Where epics fail
October 26, 2022Many epics are waterfall projects in disguise.
I’m not a big fan of epics. Not poems. I have no real opinion on those. I’m, of course, talking about those items in our backlog that are bigger than a story.
This came up recently in a conversation about the ideal size for an epic, and my response was “0”.
So why don’t I like epics?
Well, I’m not prepared to say that the concept is inherently flawed, but I’ve never seen it used in a way that I think is healthy. In my experience, epics have usually, perhaps always, represented one of two things:
- An ambiguous, undefined, or on-going iniative. These epics usually have titles like “Improve performance”
- A waterfall project in disguise. This variety usually represents a large task that just hasn’t been properly sliced to deliver iterative value. If such tasks would be properly sliced, the need for an epic is usually eliminated.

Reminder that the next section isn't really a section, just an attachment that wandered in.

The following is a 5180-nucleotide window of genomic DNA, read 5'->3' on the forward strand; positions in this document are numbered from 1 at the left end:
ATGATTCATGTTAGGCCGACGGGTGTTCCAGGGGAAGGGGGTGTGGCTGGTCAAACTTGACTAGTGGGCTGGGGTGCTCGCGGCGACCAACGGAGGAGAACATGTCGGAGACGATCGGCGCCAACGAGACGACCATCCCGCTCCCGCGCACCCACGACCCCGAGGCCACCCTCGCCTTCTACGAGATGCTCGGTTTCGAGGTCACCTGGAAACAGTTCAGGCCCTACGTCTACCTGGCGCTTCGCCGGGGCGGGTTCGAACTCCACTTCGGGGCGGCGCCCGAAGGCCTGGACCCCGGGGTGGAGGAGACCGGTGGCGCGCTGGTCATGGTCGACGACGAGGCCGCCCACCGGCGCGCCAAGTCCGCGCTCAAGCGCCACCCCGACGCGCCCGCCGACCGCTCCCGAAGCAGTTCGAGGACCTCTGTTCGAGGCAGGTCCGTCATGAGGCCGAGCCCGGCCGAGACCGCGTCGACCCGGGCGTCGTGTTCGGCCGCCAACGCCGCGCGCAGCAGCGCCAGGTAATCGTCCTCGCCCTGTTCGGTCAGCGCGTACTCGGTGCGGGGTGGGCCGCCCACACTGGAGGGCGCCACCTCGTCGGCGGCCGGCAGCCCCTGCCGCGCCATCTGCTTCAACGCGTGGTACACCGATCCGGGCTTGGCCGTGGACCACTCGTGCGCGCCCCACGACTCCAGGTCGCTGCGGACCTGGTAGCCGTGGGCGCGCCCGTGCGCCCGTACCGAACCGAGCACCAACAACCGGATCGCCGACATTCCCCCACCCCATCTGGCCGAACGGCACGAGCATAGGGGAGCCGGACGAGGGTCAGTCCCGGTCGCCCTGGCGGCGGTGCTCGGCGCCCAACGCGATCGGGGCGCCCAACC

What is your experience with epics? Have you ever seen them used effectively in an iterative or agile environment?
Reader response: The downward spiral of manual acceptance testing
Lack of unit testing drives the need for manual testing. Since testing is bunched up, development is as well.
When story points become irrelevant
If you work in small enough batches, you'll never care if your story is "worth" 8, 3, or 233 points.
Predictability is overrated
Unless you're betting on a horse race, knowing exactly when a thing will happen usually doesn't provide business value.